But no "fact" about a sin can make it not a sin. Not if we take seriously the notion of the Church as Teacher, or Revelation as a source of morals. And if sodomy and nonmarital sex is Revealed as a sin and constantly taught such for 2,000 years (and that is the case), no garlanding with the baubles of "relationships" or pretend-"marriages" can change that. There is no precedent in all the Church's history of a scientific discovery making a sin not a sin. Not even the standard examples of usury and slavery.

But how seriously Alison takes the Church can be seen here:
The first time a football player picked up a ball and ran with it, we were clearly talking about a disobedient football player, since it is intrinsic to football that only the goalie under tightly regulated circumstances can handle the ball. But over time it did become possible to talk about the game of rugby as something where the overall purposes of sports playing, shared with football, are faithfully maintained within a different set of practices. My point is that for the referee to blow the whistle on a ball-handler in a football game is very proper. And for as long as it is clear that there is only football, he is right. However, as it becomes clear that there may also be a game called rugby, he must learn to be very careful indeed, since attempting to referee a rugby match as though it were football being played by perverse rule breakers would degenerate into insanity.
The flipness of the analogy absolutely beggars belief. How does one quench the indignation? Is that this man's idea of morality -- as conventional, arbitrary, meaningless and stakes-free as a sporting contest? Yes, rugby developed from soccer ("football" in The Tablet's Britspeak). But it's not as though the entire Judeo-Christian tradition had ever taught that "one shall not pick up the ball as one kicks it, for that is an abomination" or that "those who pick up the ball shall not inherit the Kingdom of God." Or that the Church hadn't always condemned rugby. (Again, his history is simply wrong -- there is no "new game" being developed now that wasn't being played throughout the ancient Mediterranean world.)

With this analogy Alison simply casually fiats away any notion that morality is in any way normative on any subject whatsoever, because rugby and soccer are completely arbitrary preferences. One may prefer one sport to the other, or be better physically equipped to play one or the other. But nobody in his right mind thinks there is any moral content to this, any "should" involved in any of those things. So all you need to do to justify an act is define it as a different game, where the outmoded rules of soccer don't apply. (Try ... just try ... getting away with this argument in re, say, racism or ... gawd forbid ... "homophobia.") Whenever "modernity was a mistake from the getgo"-type Traditionalists (which I am very much not) call our times nihilistic and amoral -- this "reasoning" (sic) is what they have in mind. How cheap. How hollow.


rleehistory said...

James Allison, like Andrew Sullivan, is a perfect example of what happens when defending your passions becomes the prime motivating force behind the exercise of the intellectual life. I was introduced to Allison's writings years ago because he is a disciple of Rene Girard, whom I revere. Alison wrote a couple of brilliant books reinterpreting the doctrine of the Atonement from a Girardian perspective. I was actually hopeful when he first came out, that finally a gay Catholic intellectual was going to be deal honestly (and affirmatively) with the problems of being gay and Catholic. (I was, and for that matter remain, an ambivalent conservative Christian homosexual.) But everything Allison has written since "coming out" has been trash, the most shocking betrayal of his intellectual gifts. Like most gay apologists he writes about homosexuality as if it were an intellectual abstraction, saying nothing about the sordid reality of gay life for most gay men. I e-mailed once, asking him point blank if the reason he wrote as he did was because he had been luckier than me at finding moral health on the other side of the closet door. He wrote back that in fact he had not. It sounded as if his life were every bit as sordid and disillusioning as mine, but he remained hopeful. Apparently, he is still hopeful. But I wouldn't bet the farm that his life is any less sordid, because he still writes about homosexuality as if it were an intellectual abstraction, like the Categorical Imperative, and not a moral cesspit that consumes the lives of thousands of real men and women.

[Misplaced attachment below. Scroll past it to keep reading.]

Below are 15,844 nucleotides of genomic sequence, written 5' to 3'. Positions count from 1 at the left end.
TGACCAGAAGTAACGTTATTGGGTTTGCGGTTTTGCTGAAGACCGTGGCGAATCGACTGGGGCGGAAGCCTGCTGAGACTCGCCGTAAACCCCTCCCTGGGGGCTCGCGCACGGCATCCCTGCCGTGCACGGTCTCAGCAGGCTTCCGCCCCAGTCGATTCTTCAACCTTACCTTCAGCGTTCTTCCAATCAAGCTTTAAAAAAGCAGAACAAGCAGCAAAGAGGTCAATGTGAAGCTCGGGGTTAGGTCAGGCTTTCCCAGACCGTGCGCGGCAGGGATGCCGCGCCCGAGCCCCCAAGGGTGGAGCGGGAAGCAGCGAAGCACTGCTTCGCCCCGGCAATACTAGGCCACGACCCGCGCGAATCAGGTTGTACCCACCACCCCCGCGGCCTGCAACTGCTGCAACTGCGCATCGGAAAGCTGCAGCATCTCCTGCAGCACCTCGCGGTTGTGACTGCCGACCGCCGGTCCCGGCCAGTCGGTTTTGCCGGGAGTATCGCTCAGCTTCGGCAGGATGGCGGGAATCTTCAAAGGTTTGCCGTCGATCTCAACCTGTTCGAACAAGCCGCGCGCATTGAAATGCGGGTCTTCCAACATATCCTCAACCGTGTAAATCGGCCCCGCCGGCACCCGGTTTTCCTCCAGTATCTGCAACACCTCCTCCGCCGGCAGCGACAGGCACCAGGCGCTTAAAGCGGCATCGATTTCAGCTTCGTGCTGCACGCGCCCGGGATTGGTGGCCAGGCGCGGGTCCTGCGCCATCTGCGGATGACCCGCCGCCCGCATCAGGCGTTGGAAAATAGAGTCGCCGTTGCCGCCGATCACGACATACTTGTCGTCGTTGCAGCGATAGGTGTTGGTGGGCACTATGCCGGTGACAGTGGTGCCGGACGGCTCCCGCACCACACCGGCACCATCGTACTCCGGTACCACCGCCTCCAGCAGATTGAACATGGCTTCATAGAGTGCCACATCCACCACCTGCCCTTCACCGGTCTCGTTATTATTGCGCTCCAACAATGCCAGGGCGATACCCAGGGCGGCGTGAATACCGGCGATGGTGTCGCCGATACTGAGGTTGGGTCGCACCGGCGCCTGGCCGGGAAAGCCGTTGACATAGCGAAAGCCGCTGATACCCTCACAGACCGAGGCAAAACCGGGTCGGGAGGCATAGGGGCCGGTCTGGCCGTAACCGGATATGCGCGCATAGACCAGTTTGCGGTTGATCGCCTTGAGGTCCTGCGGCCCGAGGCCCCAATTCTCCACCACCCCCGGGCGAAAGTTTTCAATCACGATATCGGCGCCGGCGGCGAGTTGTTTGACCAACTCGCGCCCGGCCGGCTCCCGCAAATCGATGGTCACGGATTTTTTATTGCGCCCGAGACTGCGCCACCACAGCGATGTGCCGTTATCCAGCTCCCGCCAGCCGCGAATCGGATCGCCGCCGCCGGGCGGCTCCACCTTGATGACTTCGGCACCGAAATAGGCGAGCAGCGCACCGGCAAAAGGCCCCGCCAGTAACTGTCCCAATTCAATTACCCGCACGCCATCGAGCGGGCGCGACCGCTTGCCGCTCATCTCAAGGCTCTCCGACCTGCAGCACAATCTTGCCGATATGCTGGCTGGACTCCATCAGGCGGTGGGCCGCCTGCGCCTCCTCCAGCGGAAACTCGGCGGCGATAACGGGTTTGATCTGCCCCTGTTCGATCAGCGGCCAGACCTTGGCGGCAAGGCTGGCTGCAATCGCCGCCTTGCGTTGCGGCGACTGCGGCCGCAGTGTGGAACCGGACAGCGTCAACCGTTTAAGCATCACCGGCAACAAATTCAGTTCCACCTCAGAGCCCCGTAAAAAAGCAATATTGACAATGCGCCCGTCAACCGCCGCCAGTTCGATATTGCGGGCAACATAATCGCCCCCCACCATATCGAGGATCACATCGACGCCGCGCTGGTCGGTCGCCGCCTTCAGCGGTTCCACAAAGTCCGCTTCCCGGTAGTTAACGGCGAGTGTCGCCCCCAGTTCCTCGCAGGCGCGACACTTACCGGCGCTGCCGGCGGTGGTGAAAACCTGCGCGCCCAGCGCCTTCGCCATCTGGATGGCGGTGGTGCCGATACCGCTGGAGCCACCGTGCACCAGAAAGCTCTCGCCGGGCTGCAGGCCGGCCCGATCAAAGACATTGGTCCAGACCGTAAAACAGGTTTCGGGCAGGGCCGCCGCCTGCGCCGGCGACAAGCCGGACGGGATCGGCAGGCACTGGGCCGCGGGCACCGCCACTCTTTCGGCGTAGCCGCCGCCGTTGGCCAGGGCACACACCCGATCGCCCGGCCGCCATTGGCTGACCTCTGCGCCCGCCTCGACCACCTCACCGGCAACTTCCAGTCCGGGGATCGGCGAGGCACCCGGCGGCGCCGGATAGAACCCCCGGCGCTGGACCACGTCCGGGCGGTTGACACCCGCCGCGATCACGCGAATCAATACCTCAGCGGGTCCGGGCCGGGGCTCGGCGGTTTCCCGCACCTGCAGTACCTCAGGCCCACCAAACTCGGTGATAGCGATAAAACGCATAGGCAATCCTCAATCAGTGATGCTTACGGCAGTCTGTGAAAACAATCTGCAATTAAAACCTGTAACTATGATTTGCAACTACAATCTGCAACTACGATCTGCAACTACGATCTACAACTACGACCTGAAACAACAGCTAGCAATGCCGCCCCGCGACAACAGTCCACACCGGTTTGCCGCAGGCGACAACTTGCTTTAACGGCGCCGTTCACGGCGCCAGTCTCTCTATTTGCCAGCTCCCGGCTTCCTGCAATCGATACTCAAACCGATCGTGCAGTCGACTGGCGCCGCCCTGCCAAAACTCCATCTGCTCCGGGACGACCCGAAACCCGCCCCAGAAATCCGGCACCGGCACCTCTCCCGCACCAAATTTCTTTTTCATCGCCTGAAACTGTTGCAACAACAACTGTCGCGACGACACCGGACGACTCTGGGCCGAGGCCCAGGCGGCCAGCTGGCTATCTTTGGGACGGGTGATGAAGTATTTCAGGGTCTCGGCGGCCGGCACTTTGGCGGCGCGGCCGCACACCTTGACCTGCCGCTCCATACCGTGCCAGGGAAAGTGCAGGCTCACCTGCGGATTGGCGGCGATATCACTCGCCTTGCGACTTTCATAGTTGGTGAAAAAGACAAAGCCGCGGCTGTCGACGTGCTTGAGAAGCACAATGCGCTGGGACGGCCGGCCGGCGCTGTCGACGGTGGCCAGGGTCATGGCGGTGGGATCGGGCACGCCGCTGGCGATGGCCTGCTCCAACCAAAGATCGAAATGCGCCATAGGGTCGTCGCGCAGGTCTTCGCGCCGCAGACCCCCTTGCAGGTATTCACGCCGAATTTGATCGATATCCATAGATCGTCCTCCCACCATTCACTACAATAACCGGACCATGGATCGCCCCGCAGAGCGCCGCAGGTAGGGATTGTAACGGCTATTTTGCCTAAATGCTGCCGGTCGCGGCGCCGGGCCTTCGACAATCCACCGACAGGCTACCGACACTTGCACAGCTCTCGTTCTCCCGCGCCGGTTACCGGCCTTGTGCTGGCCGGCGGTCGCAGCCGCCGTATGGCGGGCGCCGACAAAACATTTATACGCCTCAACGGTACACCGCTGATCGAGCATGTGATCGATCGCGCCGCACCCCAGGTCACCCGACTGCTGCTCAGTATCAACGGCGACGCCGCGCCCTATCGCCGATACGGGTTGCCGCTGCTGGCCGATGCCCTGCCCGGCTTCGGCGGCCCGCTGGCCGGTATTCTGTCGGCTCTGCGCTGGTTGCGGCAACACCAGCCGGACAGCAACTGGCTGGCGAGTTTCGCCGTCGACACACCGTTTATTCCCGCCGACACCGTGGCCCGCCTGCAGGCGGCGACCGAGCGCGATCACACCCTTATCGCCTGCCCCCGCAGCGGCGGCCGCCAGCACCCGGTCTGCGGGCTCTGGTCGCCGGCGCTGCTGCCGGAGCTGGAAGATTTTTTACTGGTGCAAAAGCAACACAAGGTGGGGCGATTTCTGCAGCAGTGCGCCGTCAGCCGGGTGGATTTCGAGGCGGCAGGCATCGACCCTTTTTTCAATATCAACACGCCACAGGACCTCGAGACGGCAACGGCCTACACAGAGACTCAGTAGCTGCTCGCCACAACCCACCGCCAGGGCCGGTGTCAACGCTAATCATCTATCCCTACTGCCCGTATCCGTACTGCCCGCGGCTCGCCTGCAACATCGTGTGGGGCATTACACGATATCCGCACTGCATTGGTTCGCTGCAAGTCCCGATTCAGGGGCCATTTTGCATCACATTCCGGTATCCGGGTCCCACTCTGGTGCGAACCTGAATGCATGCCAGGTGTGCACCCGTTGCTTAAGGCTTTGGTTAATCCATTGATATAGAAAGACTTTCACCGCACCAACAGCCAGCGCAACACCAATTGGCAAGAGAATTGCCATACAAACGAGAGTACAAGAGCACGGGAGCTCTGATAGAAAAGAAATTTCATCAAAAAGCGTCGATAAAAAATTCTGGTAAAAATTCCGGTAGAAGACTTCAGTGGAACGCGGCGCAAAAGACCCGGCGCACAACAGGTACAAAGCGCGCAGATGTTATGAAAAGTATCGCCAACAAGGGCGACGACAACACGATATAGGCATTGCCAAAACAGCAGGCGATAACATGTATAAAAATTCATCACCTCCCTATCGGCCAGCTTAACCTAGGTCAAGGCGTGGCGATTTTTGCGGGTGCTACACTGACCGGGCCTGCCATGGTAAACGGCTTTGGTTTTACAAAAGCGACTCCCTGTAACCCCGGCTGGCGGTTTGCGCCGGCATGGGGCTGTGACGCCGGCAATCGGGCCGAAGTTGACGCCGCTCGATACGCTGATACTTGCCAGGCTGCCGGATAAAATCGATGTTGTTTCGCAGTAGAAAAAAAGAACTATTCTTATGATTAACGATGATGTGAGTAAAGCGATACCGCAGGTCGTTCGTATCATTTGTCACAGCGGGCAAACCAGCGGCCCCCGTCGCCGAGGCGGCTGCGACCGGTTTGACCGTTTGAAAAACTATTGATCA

CourageMan said...

THAT was an essay by a disciple of Rene Girard?!?!

As you say, it's so bloodless and clean-scrubbed that I can only -- gape and gasp in astonishment. I know "The Tablet" and this topic is not exactly the place to describe the psychology of perversion and perversity. But still? That essay wouldn't have raised the eyebrows on my Aunt Hattie, to steal a Paglia-line.

Particularly since, if ever there was a man whose theories could make sense and do justice to destructive and self-destructive behavior, from barebacking to backrooms, it would be Girard (and therefore by extension his disciples). Apparently not.

benfan said...

Well done, a wonderful piece of surgery exposing the festering tumor of blindness inherent in Mr Alison's position. Well done too for coming home, it's a delight to have you. You have been graced, but there are many who are being lost so keep up your good work.